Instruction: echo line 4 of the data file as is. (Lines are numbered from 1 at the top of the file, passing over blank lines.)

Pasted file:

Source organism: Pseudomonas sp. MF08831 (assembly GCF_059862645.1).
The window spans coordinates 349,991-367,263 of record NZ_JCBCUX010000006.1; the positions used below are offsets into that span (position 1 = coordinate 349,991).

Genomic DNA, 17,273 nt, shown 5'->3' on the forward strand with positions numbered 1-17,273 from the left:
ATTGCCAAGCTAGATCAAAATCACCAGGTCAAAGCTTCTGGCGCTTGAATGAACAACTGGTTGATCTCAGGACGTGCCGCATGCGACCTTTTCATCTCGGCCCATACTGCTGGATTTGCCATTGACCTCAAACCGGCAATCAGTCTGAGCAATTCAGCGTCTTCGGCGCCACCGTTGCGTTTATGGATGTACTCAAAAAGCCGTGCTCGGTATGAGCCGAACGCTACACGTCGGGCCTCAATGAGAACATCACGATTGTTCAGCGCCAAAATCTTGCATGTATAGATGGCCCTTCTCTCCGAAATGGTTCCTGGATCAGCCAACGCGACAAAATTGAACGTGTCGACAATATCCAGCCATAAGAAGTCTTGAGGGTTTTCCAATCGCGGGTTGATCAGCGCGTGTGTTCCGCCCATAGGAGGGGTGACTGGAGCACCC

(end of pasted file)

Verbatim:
ATTGCCAAGCTAGATCAAAATCACCAGGTCAAAGCTTCTGGCGCTTGAATGAACAACTGGTTGATCTCAGGACGTGCCGCATGCGACCTTTTCATCTCGGCCCATACTGCTGGATTTGCCATTGACCTCAAACCGGCAATCAGTCTGAGCAATTCAGCGTCTTCGGCGCCACCGTTGCGTTTATGGATGTACTCAAAAAGCCGTGCTCGGTATGAGCCGAACGCTACACGTCGGGCCTCAATGAGAACATCACGATTGTTCAGCGCCAAAATCTTGCATGTATAGATGGCCCTTCTCTCCGAAATGGTTCCTGGATCAGCCAACGCGACAAAATTGAACGTGTCGACAATATCCAGCCATAAGAAGTCTTGAGGGTTTTCCAATCGCGGGTTGATCAGCGCGTGTGTTCCGCCCATAGGAGGGGTGACTGGAGCACCC